Relations between the US and Russia are widely expected to continue their downward trajectory when President Biden enters office on 20th January. Biden arrives in office in very different circumstances from previous incumbents. In most recent cases, US presidents have started their terms by seeking better relations with Russia. This time, however, there are no illusions about the state of the US-Russia relationship and its current direction. With levels of trust between the two nations at such a low ebb, and goodwill lacking, there are likely to be few areas of potential cooperation.
US-Russia relations have been on something of a dual track during the Trump presidency, with Trump having expressed warm sentiments toward Putin but the US government as a whole increasingly seeing Russia as an adversary. Under President Biden, we can expect to see the president and the government apparatus acting more in concert, with a more pro-active policy to offset what the US establishment sees as Russian malign influence.
For its part, the Kremlin still holds animosity toward the US Democratic party after relations between Russia and the US took a downward turn under Barack Obama´s presidency. Relations had been deteriorating since the mid-2000s, with George W. Bush´s presidency seeing multiple disagreements over issues including the 2008 war between Russia and Georgia, the invasion of Iraq and US support for civil society and NGOs in Russia. Toward the end of Obama´s presidency, relations went further downhill, with revelations of Russian hacking of the Democratic National Committee (DNC) and leaking of Clinton campaign emails.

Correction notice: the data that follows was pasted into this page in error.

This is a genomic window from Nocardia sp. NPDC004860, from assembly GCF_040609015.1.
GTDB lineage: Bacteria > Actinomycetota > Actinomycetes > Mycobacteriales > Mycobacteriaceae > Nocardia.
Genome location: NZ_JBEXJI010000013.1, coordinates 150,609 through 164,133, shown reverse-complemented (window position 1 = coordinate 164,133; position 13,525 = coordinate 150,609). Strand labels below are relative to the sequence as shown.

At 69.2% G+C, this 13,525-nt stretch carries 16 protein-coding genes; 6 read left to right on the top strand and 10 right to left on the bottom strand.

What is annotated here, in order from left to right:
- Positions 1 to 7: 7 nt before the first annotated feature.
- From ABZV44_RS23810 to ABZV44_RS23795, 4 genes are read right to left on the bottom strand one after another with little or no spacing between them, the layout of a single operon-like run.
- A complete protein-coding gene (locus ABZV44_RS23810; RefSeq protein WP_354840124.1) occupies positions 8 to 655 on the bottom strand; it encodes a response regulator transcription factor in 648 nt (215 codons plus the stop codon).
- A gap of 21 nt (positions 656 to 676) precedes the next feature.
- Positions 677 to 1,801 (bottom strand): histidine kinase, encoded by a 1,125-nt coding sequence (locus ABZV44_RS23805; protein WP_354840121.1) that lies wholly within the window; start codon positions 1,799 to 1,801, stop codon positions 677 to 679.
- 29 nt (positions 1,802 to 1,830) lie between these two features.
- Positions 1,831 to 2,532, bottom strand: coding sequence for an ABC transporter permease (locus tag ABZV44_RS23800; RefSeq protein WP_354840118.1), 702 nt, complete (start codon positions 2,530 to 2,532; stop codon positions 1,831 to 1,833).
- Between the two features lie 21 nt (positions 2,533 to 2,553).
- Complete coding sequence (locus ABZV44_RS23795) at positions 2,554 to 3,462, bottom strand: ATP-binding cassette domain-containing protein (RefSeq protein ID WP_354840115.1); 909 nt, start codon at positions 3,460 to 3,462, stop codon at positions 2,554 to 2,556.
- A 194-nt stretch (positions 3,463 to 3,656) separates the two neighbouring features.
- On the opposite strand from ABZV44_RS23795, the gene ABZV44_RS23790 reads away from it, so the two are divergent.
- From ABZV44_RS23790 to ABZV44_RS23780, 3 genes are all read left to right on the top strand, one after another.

Trump´s positive stance towards Russia did nothing tangible to improve the wider relationship. The US government more broadly became more negative towards the Putin administration and imposed further sanctions on Moscow.
The context for US-Russia relations going into the Biden presidency is therefore that, beyond rhetoric in the media, the communication channels between Washington DC and Moscow have become narrower and more dysfunctional than at any time since the end of the Cold War.
Biden´s Approach to Russia
There are several reasons to expect the bilateral relationship to worsen further under a Biden presidency.